Extending the influence of SWAT, Laura has encouraged other community groups (Pootatuck Watershed Association, Trout Unlimited, and Aquarion Water Company) to implement a similar activity in other towns. She also delivered a presentation on SWAT to a conference on “Authentic Assessments in Action” attended by teachers and administrators from the Tri-State Area (part of the Tri-State Consortium – Connecticut, New York, and New Jersey).
EPA Region 2
Daniel Delcher, Essex County Vocational Technical School
West Caldwell, New Jersey
Daniel Delcher has been an environmental science and sustainable agriculture educator for 8 years and currently teaches grades 9 through 12. He uses innovative, hands-on laboratory lessons and place-based learning experiences to teach his students about agricultural and environmental science topics. Students design and build their own hydroponics system using materials found at the local hardware store, which encourages experimentation and develops critical-thinking skills. Crops grown using the hydroponics systems are donated to the Culinary Arts instructors and food service personnel at the school to be used in classes and during school lunch.
Daniel developed a School Grounds Biodiversity Program which involves students constructing and installing houses for birds and bats and feeders for birds and squirrels to increase the wildlife around the school. He also encourages students to participate in the National FFA Organization (a non-profit youth organization that promotes agricultural education) and Country 4-H which provide opportunities for the students to compete, gain leadership skills, and get recognized for their accomplishments.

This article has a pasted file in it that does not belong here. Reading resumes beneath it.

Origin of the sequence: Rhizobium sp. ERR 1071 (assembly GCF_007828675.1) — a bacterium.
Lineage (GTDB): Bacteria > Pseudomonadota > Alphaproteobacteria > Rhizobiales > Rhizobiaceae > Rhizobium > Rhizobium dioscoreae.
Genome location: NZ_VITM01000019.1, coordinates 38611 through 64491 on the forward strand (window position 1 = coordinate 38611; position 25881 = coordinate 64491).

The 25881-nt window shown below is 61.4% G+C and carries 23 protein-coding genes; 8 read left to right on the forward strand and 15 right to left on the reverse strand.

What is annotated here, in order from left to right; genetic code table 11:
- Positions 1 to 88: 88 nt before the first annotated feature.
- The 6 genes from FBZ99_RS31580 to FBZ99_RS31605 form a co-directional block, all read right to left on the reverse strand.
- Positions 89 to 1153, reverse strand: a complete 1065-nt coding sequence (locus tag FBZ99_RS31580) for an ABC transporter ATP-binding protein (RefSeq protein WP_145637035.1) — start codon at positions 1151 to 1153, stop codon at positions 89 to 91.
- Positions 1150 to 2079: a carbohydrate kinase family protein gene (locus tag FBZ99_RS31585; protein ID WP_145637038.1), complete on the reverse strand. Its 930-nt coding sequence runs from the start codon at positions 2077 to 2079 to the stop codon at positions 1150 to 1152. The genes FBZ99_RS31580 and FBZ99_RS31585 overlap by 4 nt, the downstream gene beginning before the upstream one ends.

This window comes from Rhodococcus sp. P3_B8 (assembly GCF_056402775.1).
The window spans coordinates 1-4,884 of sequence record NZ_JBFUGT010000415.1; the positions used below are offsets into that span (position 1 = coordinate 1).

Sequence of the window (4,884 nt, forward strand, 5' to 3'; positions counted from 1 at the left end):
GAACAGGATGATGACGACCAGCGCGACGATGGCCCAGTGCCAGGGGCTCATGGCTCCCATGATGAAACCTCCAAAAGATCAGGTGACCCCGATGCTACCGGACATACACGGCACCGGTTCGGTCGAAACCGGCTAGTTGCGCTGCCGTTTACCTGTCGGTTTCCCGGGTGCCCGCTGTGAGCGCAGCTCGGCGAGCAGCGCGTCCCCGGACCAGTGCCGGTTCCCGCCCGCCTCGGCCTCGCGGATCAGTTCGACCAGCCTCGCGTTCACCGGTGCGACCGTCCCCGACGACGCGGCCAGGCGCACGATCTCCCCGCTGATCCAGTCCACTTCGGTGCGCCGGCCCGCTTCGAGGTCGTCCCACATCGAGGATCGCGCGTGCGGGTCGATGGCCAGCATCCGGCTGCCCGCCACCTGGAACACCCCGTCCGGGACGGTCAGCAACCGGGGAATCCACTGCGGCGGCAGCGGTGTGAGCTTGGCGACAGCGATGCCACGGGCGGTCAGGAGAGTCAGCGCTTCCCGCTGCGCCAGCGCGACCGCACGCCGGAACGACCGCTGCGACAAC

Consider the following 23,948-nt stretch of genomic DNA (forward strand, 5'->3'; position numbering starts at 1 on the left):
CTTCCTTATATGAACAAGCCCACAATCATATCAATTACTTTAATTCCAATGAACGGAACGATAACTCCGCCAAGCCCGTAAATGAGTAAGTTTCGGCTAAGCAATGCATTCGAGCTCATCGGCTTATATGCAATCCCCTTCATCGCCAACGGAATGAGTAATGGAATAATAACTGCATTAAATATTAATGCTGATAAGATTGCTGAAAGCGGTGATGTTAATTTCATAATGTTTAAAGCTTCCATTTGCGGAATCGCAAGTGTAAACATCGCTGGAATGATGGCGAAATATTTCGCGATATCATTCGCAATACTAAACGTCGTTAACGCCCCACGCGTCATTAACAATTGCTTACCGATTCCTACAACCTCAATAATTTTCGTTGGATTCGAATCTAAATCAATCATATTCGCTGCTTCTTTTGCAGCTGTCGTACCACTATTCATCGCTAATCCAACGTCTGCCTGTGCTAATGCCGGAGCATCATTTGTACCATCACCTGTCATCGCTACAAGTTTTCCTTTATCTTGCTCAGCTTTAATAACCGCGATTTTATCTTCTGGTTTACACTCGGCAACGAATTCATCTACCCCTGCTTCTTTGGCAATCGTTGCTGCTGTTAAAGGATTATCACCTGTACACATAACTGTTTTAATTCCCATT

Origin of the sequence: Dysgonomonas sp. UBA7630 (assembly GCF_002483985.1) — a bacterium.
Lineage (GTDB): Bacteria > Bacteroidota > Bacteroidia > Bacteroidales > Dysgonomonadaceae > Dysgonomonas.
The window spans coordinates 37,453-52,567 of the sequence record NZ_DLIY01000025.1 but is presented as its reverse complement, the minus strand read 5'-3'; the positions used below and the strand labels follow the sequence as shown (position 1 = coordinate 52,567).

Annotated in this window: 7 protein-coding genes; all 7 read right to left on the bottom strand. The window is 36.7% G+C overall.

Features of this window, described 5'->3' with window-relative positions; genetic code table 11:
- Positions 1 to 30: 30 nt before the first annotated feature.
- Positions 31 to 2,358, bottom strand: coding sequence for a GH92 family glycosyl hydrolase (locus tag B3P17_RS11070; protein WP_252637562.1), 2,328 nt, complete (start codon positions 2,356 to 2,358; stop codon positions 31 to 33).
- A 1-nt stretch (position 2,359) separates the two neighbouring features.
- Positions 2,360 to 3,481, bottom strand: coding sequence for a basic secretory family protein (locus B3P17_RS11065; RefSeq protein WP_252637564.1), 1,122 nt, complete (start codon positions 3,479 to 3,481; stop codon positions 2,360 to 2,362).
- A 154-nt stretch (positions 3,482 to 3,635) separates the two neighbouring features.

As his school’s Green School Coordinator, Daniel has been instrumental in developing and establishing “Going Green” Initiatives that are reducing the school’s environmental impact, creating a healthy and safe environment, and educating the entire school on the environment. He initiated a school-wide recycling program by obtaining grants for recycling containers for each classroom. His students collected the materials from each classroom and Daniel took the materials to the local community recycling depot. The program soon expanded to obtaining a school recycling dumpster, installing network and printer software that managed student printing, working with school staff to recycle cardboard and spent ink cartridges, and composting food waste.